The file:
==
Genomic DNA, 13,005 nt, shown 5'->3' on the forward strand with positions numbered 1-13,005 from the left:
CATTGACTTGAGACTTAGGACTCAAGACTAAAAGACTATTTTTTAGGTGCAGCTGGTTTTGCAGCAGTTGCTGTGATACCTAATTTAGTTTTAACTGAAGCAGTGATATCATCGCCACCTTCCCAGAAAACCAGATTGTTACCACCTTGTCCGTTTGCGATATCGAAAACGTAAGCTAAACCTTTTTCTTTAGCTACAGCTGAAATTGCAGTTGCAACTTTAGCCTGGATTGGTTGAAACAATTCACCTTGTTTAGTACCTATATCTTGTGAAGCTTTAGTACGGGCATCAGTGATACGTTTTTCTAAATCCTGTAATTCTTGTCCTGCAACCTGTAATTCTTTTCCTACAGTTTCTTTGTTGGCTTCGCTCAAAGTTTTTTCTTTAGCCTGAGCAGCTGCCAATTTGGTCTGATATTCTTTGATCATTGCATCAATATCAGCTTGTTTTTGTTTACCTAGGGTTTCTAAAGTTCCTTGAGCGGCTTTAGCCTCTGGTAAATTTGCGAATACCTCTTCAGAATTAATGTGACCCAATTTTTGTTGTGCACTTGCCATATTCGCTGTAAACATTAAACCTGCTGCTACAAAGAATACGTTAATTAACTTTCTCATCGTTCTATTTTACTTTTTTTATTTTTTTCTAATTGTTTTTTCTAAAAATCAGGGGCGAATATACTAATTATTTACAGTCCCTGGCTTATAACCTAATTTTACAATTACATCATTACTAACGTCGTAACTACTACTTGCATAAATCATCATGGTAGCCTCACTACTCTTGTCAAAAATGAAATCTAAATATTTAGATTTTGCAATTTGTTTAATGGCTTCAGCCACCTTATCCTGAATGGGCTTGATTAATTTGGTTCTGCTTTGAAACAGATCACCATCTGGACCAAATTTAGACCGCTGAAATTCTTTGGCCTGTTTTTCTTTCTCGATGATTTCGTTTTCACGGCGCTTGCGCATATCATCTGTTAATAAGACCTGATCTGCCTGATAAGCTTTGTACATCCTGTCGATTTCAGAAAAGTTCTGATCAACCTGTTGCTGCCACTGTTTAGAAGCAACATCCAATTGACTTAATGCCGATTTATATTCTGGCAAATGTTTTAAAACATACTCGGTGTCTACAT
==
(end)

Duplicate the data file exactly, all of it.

Genomic DNA, 13,005 nt, shown 5'->3' on the forward strand with positions numbered 1-13,005 from the left:
CATTGACTTGAGACTTAGGACTCAAGACTAAAAGACTATTTTTTAGGTGCAGCTGGTTTTGCAGCAGTTGCTGTGATACCTAATTTAGTTTTAACTGAAGCAGTGATATCATCGCCACCTTCCCAGAAAACCAGATTGTTACCACCTTGTCCGTTTGCGATATCGAAAACGTAAGCTAAACCTTTTTCTTTAGCTACAGCTGAAATTGCAGTTGCAACTTTAGCCTGGATTGGTTGAAACAATTCACCTTGTTTAGTACCTATATCTTGTGAAGCTTTAGTACGGGCATCAGTGATACGTTTTTCTAAATCCTGTAATTCTTGTCCTGCAACCTGTAATTCTTTTCCTACAGTTTCTTTGTTGGCTTCGCTCAAAGTTTTTTCTTTAGCCTGAGCAGCTGCCAATTTGGTCTGATATTCTTTGATCATTGCATCAATATCAGCTTGTTTTTGTTTACCTAGGGTTTCTAAAGTTCCTTGAGCGGCTTTAGCCTCTGGTAAATTTGCGAATACCTCTTCAGAATTAATGTGACCCAATTTTTGTTGTGCACTTGCCATATTCGCTGTAAACATTAAACCTGCTGCTACAAAGAATACGTTAATTAACTTTCTCATCGTTCTATTTTACTTTTTTTATTTTTTTCTAATTGTTTTTTCTAAAAATCAGGGGCGAATATACTAATTATTTACAGTCCCTGGCTTATAACCTAATTTTACAATTACATCATTACTAACGTCGTAACTACTACTTGCATAAATCATCATGGTAGCCTCACTACTCTTGTCAAAAATGAAATCTAAATATTTAGATTTTGCAATTTGTTTAATGGCTTCAGCCACCTTATCCTGAATGGGCTTGATTAATTTGGTTCTGCTTTGAAACAGATCACCATCTGGACCAAATTTAGACCGCTGAAATTCTTTGGCCTGTTTTTCTTTCTCGATGATTTCGTTTTCACGGCGCTTGCGCATATCATCTGTTAATAAGACCTGATCTGCCTGATAAGCTTTGTACATCCTGTCGATTTCAGAAAAGTTCTGATCAACCTGTTGCTGCCACTGTTTAGAAGCAACATCCAATTGACTTAATGCCGATTTATATTCTGGCAAATGTTTTAAAACATACTCGGTGTCTACAT